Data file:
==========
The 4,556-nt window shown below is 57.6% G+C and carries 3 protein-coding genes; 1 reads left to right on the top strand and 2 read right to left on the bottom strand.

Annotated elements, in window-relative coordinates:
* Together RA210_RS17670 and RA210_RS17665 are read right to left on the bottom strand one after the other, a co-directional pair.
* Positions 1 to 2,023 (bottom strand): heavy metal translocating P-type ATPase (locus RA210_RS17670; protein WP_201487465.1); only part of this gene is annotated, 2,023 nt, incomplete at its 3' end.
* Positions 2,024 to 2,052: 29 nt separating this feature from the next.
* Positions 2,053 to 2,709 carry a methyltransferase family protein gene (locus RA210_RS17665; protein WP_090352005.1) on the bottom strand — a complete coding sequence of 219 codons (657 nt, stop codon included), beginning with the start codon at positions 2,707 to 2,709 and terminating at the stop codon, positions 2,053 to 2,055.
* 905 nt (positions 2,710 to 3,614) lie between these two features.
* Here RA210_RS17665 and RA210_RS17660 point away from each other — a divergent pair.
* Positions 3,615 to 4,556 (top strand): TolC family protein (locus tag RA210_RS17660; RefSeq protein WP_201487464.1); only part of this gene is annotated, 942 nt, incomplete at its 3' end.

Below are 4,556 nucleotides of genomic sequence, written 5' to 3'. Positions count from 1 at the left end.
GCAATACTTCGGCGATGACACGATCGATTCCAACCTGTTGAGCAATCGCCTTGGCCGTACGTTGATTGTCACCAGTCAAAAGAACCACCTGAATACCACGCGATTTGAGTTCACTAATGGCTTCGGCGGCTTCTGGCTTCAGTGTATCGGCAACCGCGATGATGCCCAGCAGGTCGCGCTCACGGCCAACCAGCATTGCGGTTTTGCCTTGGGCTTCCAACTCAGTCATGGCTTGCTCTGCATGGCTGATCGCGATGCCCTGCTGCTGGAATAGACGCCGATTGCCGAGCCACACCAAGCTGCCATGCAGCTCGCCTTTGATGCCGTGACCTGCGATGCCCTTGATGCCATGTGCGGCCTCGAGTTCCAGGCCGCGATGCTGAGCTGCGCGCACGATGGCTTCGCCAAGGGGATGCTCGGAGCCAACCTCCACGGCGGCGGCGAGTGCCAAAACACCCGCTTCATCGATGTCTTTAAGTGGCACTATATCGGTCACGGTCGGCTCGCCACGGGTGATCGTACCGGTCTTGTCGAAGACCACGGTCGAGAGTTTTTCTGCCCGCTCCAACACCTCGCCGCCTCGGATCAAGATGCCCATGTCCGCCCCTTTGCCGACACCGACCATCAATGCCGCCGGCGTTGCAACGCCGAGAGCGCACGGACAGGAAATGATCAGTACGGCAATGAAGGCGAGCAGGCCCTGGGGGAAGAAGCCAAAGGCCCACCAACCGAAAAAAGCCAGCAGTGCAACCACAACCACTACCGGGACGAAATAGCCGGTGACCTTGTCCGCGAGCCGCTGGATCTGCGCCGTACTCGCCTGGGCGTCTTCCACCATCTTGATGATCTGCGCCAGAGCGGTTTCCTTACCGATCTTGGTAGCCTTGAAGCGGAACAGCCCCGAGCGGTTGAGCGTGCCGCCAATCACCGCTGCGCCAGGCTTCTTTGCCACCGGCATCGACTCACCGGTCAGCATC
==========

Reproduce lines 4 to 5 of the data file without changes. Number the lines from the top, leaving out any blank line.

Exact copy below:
* Positions 1 to 2,023 (bottom strand): heavy metal translocating P-type ATPase (locus RA210_RS17670; protein WP_201487465.1); only part of this gene is annotated, 2,023 nt, incomplete at its 3' end.
* Positions 2,024 to 2,052: 29 nt separating this feature from the next.